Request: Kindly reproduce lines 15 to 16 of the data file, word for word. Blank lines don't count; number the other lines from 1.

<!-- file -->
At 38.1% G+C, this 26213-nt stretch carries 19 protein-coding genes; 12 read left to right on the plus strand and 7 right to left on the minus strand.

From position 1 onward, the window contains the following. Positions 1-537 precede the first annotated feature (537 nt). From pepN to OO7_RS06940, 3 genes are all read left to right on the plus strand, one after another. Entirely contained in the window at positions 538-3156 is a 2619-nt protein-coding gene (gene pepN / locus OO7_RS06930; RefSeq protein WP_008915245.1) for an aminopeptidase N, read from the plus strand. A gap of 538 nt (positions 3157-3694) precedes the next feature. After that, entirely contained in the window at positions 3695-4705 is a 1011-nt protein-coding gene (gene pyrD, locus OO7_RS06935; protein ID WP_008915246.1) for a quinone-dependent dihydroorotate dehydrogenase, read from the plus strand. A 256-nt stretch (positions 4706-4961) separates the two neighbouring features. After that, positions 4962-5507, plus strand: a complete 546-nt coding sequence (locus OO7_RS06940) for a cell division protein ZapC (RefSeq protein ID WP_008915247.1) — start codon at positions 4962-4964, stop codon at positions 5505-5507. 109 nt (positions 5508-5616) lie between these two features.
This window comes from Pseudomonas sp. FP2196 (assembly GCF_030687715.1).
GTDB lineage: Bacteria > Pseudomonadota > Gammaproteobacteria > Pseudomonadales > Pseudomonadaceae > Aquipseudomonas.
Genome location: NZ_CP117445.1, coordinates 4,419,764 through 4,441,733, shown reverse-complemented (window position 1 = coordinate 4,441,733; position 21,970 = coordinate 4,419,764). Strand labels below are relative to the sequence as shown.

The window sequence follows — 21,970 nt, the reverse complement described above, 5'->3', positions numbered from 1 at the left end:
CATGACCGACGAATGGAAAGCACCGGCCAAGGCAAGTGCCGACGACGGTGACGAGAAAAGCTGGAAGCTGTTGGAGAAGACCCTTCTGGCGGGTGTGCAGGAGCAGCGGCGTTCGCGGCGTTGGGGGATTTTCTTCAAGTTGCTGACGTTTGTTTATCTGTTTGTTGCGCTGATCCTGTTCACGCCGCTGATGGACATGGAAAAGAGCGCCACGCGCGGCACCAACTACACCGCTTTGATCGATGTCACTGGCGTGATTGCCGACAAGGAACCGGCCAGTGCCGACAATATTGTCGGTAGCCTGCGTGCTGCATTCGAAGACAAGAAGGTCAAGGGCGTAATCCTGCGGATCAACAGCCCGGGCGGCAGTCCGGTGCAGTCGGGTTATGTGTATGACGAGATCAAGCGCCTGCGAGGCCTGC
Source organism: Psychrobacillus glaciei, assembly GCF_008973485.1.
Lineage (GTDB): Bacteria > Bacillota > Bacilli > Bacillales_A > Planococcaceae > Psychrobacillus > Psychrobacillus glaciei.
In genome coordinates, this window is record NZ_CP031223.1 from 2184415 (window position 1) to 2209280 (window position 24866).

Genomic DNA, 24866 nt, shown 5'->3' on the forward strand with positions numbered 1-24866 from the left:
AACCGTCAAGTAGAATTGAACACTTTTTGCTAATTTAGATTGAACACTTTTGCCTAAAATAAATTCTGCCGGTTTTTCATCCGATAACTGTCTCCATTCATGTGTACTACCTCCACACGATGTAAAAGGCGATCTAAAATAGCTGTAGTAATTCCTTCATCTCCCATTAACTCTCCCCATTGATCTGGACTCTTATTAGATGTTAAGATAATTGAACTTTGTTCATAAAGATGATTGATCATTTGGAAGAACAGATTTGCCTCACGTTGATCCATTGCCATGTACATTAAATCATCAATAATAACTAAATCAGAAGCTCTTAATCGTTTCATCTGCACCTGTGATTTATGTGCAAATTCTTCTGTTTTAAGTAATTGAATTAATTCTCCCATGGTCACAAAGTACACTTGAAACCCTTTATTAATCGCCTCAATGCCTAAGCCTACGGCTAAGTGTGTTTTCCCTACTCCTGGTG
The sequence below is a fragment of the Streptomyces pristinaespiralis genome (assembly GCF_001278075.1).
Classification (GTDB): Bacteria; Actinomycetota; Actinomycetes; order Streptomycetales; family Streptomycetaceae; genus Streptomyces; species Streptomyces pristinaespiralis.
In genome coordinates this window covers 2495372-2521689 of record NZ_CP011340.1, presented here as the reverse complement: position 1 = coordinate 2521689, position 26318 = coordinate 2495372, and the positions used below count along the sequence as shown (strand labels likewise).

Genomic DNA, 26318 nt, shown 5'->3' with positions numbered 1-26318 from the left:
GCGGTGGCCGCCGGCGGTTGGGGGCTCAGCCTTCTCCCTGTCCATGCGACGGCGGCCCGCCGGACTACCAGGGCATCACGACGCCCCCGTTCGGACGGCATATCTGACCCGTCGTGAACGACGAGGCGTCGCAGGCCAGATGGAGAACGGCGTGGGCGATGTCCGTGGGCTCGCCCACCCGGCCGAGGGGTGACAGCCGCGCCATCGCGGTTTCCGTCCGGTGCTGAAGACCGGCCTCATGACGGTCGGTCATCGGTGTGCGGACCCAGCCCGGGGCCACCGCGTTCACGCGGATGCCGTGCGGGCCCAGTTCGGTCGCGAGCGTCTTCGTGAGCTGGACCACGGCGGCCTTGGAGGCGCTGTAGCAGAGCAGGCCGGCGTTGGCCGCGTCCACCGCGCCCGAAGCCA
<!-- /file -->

In genome coordinates this window covers 2495372-2521689 of record NZ_CP011340.1, presented here as the reverse complement: position 1 = coordinate 2521689, position 26318 = coordinate 2495372, and the positions used below count along the sequence as shown (strand labels likewise).

Genomic DNA, 26318 nt, shown 5'->3' with positions numbered 1-26318 from the left: